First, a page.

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What type of sport should I do with my dog?

If you are not an especially gifted athlete or have an instinctive tendency to duck when you see a ball coming, have no fear you can still do sports with your dog! While long walks will certainly help keep you both fit, and tossing a ball around is fun, there are also many stimulating, physically challenging games for dogs out there. Here are the top five.

Most popular dog sports in the UK

There are a number of dog sports, each of which offers different benefits to your dog as well as requiring certain skills or aptitudes. Today, there is an increasing number of clubs offering this kind of dog sport classes. The top five are:

  1. Agility, a sport where your dog must complete an obstacle course as fast as possible following your instructions. As its name suggests, this very complete sport develops your dog’s agility, flexibility, and listening skills in what is one of today’s most popular canine sports!
  2. Cani-Cross is a more physical sport with an emphasis on endurance and speed as the idea is to run while being pulled along by your energetic friend, equipped with a specific harness. For those of you with smaller and/or less energetic dogs, you may want try Cani-Walk, which is the same but involves walking rather than running.
  3. Bikejoring is a recreation sport where a harnessed dog or team of dogs runs ahead of a cyclist who is basically being pulled by the dogs. This is a great sport for dogs who are already in good condition and like to run.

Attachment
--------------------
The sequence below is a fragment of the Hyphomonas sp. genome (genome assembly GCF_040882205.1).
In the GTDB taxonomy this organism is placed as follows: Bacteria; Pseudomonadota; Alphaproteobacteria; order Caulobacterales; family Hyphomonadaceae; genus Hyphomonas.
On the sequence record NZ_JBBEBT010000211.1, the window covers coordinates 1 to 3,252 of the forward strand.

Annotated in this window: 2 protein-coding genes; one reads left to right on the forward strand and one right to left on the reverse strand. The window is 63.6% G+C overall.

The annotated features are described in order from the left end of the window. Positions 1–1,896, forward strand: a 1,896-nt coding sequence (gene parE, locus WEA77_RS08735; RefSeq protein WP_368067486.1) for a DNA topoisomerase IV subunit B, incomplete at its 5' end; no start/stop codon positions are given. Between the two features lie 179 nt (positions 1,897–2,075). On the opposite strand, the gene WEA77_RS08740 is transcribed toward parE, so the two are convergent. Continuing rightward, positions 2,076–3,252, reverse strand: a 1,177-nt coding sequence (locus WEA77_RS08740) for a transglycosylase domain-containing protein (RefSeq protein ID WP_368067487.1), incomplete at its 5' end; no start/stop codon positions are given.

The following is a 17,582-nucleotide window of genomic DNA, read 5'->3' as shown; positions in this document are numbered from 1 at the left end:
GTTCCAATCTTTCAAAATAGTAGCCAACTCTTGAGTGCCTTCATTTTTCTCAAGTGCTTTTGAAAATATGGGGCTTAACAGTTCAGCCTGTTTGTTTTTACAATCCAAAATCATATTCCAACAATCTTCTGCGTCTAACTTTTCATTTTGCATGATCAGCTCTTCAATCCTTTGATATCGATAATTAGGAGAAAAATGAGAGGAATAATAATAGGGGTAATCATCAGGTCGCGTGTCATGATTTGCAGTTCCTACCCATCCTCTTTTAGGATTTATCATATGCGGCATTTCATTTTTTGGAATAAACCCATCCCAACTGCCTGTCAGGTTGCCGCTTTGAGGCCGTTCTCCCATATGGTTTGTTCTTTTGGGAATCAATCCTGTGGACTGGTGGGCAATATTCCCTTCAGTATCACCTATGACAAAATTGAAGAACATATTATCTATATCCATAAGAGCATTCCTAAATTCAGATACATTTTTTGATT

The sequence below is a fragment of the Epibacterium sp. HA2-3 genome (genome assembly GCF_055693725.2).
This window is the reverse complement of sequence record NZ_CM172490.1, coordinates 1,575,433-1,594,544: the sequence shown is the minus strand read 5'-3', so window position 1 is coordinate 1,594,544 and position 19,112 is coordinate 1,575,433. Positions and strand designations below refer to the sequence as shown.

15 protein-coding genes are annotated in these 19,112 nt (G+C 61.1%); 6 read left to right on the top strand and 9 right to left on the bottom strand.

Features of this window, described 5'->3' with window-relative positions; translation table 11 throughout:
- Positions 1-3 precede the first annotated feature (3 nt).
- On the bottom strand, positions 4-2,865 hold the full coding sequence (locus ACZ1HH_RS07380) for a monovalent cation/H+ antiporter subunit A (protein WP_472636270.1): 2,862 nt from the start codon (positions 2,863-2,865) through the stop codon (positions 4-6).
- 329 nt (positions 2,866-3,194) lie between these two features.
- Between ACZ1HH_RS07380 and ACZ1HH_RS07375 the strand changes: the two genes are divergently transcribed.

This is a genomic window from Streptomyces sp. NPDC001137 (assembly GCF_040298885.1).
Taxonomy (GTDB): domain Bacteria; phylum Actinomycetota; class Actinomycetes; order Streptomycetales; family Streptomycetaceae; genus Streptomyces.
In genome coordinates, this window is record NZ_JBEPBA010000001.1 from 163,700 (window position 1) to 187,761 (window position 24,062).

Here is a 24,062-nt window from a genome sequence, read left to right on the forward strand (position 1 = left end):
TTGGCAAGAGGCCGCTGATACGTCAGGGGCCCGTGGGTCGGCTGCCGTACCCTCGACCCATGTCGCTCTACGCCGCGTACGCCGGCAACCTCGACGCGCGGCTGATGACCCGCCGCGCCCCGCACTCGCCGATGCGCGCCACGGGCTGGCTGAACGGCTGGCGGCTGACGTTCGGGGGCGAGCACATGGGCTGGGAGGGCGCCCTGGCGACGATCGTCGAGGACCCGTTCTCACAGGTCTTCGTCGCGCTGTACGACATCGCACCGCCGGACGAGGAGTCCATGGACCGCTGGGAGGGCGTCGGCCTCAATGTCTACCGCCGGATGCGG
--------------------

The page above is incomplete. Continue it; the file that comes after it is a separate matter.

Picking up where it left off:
4. Obedience tests your dog's ability to walk at the heel, to jump, to fetch objects, and to socialize with other dogs and humans. Especially suitable for lighter dogs, it is less physical but just as demanding and can be performed to music, also known as 'Dog Dance'!
  5. Flyball is a straight obstacle course to be completed without instructions, and at the end of which your dog must fetch a ball and bring it back through the course in the opposite direction as fast as possible. Played with teams of four dogs, competitively and for fun, it involves running, jumping, catching, and retrieving. It is best for high energy dogs.

What to do before starting a sport with your dog

Before trying out a sport with your dog, be sure to take into consideration his age, physical condition, and natural inclinations. It is highly recommended to have your dog assessed by a vet to determine what are his aptitudes for certain sports and to make sure that he does not have any health issues which need to be addressed. Keep in mind that you may need to adjust his diet depending on the level of activity you introduce. There are many high-energy sports foods adapted to very active dogs. Also while it is sure to be fun and exciting to share this new experience with your dog, be careful not to go overboard. Learn to read the signs of how your dog is reacting to his new level of activity (ie. Does he seem overheated? Is he breathing hard?). Remember, just like you, your dog may need time to adjust to new challenges-so first and foremost, keep it fun!

To learn more about it, see our article “How to engage in physical activity with my dog?”.